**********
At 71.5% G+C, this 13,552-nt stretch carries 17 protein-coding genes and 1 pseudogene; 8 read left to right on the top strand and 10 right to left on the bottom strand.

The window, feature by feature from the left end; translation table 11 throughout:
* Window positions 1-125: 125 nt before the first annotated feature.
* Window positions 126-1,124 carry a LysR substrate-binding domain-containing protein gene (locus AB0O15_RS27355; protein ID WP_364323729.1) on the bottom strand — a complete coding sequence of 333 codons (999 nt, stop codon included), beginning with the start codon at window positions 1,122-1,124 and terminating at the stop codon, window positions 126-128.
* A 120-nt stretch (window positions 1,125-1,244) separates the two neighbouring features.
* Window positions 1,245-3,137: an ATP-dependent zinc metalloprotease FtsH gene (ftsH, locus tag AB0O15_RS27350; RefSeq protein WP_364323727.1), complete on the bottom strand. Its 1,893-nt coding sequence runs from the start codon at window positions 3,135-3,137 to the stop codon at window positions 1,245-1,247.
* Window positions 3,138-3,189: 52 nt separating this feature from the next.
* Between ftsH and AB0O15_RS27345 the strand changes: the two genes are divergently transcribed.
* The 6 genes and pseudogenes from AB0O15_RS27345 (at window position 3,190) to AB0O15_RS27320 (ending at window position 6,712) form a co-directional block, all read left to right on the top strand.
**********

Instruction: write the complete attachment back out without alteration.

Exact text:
At 71.5% G+C, this 13,552-nt stretch carries 17 protein-coding genes and 1 pseudogene; 8 read left to right on the top strand and 10 right to left on the bottom strand.

The window, feature by feature from the left end; translation table 11 throughout:
* Window positions 1-125: 125 nt before the first annotated feature.
* Window positions 126-1,124 carry a LysR substrate-binding domain-containing protein gene (locus AB0O15_RS27355; protein ID WP_364323729.1) on the bottom strand — a complete coding sequence of 333 codons (999 nt, stop codon included), beginning with the start codon at window positions 1,122-1,124 and terminating at the stop codon, window positions 126-128.
* A 120-nt stretch (window positions 1,125-1,244) separates the two neighbouring features.
* Window positions 1,245-3,137: an ATP-dependent zinc metalloprotease FtsH gene (ftsH, locus tag AB0O15_RS27350; RefSeq protein WP_364323727.1), complete on the bottom strand. Its 1,893-nt coding sequence runs from the start codon at window positions 3,135-3,137 to the stop codon at window positions 1,245-1,247.
* Window positions 3,138-3,189: 52 nt separating this feature from the next.
* Between ftsH and AB0O15_RS27345 the strand changes: the two genes are divergently transcribed.
* The 6 genes and pseudogenes from AB0O15_RS27345 (at window position 3,190) to AB0O15_RS27320 (ending at window position 6,712) form a co-directional block, all read left to right on the top strand.